West Virginia learns from the Finns

Discussion in 'Education' started by Chris, Sep 1, 2011.

  1. Chris
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    Chris Gold Member

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    (CNN) -- When newly minted West Virginia Schools Superintendent Dr. Steven Paine told parents, teachers and educators in 2005 that he wanted to use Finland as a model for their education system, he got a lot of blank stares: Finland? What, people asked, does West Virginia have to do with Finland?

    The contrast couldn't be more stark: In West Virginia, many children face poverty, illiteracy and broken homes and lack easy access to health care or proper nutrition.

    Finland has a largely literate and relatively homogeneous population, little immigration and almost no poverty or social problems. They also offer a vast network of social supports including free meals and health care for school children.

    Still, Finland was -- and remains -- at the top of international test rankings for elementary through high schools and after studying and observing Finnish schools for several months in 2004, Paine was convinced they had useful things to teach West Virginia.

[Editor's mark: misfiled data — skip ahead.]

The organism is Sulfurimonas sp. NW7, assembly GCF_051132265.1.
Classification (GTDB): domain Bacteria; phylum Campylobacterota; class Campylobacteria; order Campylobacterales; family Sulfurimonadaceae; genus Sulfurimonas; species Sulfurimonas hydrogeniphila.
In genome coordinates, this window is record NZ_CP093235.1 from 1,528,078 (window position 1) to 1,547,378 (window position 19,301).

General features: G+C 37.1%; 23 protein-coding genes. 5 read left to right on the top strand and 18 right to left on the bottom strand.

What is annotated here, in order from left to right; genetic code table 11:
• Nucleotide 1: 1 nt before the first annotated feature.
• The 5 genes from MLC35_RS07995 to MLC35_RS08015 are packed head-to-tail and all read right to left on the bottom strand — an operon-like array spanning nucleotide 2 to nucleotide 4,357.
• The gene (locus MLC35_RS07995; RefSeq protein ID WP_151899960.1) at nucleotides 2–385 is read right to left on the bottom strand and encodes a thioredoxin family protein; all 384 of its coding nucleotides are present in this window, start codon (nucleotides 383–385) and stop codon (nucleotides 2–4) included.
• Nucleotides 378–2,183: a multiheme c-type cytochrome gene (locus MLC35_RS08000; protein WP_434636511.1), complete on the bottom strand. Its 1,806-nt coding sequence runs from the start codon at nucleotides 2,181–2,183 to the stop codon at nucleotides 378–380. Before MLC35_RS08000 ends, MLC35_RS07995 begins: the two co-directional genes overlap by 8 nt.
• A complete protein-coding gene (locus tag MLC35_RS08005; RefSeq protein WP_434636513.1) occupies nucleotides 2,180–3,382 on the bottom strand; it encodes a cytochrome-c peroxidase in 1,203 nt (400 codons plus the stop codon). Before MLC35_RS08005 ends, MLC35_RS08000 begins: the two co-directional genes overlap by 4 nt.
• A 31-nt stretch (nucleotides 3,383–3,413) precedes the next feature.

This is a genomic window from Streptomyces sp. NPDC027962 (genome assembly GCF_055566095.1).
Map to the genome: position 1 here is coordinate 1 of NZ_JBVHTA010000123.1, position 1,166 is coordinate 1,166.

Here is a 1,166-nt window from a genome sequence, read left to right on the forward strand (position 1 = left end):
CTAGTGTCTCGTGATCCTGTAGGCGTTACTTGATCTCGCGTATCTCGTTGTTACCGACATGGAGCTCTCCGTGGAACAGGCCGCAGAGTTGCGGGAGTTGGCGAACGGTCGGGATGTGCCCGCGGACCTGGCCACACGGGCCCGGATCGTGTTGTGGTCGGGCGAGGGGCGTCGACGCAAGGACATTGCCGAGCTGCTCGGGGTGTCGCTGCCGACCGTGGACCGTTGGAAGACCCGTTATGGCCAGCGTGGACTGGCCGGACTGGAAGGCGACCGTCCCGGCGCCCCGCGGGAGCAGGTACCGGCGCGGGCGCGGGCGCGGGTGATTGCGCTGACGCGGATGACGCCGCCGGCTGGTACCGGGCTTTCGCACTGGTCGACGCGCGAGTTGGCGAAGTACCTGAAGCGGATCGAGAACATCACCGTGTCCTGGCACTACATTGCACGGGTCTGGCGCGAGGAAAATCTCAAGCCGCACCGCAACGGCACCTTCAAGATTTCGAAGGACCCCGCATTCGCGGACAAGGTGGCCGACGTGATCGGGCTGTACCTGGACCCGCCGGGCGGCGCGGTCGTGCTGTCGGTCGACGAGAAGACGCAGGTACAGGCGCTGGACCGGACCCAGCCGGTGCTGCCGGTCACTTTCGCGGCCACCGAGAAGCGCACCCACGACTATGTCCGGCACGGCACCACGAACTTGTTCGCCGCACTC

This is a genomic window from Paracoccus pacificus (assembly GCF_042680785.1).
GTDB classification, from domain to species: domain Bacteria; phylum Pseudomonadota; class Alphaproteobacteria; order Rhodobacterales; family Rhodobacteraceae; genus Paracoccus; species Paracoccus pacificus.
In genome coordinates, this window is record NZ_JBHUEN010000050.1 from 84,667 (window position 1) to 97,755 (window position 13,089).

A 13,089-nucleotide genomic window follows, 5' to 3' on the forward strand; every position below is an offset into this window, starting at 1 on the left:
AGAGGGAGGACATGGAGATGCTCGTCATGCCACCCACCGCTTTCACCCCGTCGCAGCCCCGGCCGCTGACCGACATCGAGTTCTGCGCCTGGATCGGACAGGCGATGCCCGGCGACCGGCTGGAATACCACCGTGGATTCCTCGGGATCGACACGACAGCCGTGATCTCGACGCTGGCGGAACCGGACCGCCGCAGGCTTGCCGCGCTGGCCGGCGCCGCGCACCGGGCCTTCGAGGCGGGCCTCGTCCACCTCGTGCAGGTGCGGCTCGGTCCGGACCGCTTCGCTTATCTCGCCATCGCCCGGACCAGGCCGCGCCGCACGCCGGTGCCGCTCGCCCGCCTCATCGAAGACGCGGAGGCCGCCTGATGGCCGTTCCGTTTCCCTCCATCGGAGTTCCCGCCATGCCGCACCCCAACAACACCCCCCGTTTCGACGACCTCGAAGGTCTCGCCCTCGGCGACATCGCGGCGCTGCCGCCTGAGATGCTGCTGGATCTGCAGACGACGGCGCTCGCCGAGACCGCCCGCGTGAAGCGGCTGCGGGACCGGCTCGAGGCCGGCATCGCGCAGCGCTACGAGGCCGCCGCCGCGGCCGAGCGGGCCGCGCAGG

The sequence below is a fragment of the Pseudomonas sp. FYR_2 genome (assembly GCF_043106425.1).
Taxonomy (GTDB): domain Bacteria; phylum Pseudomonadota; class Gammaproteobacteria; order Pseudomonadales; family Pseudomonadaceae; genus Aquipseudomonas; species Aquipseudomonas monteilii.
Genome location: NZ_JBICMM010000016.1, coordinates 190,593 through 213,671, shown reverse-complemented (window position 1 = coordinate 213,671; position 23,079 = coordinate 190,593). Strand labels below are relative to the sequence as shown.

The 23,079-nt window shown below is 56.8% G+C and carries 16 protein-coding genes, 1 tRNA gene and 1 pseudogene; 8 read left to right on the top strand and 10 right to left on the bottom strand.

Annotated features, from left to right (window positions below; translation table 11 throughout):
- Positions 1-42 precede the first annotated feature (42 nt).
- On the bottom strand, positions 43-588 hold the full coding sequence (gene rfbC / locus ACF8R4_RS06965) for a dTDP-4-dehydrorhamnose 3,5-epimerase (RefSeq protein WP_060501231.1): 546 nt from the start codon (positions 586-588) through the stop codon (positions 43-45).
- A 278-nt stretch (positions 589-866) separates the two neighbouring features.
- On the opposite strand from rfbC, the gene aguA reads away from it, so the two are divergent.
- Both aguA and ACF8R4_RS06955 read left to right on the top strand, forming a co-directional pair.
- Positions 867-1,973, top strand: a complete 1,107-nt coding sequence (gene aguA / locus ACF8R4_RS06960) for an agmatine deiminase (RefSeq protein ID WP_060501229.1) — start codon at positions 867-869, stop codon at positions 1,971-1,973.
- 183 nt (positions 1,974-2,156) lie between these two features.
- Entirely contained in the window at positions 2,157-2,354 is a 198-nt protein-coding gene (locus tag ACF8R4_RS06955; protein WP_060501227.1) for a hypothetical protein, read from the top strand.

But rather than concentrate directly on test scores, Paine thought West Virginia should concentrate on developing more rigorous standards, curriculum and perhaps most importantly -- teacher supports.

    Here he was on shaky political ground: Raising test scores has become the central goal of a growing chorus of those trying to improve U.S. education.

    But Paine thought an overemphasis on standardized tests leads to in a narrow, unimaginative curriculum that isn't in the best interests of kids.

    Develop the right curriculum, standards and teacher supports, Paine said, and test scores will take care of themselves.

    In this, he was following Finland's lead: Finland doesn't use standardized tests to assess teachers or schools.

    West Virginia learns Finland's 'most honorable profession': Teacher - CNN.com
     

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